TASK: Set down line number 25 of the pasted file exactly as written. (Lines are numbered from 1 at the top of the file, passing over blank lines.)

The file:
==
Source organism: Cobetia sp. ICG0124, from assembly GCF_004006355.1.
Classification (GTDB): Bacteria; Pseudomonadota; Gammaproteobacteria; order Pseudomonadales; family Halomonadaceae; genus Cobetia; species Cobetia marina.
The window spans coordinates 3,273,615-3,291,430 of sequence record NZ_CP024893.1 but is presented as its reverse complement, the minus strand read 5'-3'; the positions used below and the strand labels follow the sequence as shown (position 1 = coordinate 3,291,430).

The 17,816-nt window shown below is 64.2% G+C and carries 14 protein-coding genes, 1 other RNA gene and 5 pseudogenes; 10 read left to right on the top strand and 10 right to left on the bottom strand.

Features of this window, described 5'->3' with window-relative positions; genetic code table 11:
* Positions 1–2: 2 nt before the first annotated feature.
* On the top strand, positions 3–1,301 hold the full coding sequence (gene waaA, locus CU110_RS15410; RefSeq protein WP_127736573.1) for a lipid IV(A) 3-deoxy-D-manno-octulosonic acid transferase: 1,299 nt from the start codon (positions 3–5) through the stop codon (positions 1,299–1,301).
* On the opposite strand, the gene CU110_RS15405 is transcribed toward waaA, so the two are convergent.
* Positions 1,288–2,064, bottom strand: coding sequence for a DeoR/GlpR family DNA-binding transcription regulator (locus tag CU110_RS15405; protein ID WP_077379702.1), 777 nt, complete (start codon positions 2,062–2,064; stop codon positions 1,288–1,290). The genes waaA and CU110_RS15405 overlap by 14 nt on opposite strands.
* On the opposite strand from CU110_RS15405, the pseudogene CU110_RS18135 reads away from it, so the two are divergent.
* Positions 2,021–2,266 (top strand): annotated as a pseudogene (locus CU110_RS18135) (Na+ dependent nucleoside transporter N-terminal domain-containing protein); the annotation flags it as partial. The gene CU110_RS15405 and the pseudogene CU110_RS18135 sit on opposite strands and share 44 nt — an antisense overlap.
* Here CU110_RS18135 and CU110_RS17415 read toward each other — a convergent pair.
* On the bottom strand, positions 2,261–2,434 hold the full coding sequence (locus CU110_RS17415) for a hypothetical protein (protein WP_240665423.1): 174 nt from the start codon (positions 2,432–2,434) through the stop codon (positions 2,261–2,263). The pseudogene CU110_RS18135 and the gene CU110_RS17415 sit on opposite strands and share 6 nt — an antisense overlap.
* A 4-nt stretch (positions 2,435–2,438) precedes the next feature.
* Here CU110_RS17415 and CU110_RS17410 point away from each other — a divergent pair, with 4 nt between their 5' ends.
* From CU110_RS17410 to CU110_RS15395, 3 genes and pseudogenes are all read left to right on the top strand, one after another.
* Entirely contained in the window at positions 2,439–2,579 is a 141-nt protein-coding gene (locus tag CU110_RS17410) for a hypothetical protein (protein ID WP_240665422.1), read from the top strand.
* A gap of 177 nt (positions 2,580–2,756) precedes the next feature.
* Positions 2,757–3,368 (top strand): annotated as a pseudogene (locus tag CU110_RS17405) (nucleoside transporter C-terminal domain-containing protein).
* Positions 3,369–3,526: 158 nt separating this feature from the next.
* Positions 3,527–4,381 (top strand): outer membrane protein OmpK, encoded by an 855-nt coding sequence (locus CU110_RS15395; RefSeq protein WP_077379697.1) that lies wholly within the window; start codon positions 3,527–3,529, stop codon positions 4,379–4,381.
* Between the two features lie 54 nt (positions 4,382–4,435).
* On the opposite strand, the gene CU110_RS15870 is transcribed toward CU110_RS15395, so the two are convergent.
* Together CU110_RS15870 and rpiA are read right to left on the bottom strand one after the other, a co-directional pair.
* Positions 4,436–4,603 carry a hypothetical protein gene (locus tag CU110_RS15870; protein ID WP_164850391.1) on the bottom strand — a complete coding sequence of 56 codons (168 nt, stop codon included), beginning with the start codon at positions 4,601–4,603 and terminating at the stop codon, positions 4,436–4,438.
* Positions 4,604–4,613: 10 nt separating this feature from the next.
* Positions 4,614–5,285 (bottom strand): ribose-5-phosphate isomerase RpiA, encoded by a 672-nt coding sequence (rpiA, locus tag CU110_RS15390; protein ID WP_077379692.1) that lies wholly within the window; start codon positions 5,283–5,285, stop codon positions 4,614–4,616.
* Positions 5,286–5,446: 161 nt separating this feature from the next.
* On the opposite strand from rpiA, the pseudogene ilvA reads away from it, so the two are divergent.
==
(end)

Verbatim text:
* Positions 4,436–4,603 carry a hypothetical protein gene (locus tag CU110_RS15870; protein ID WP_164850391.1) on the bottom strand — a complete coding sequence of 56 codons (168 nt, stop codon included), beginning with the start codon at positions 4,601–4,603 and terminating at the stop codon, positions 4,436–4,438.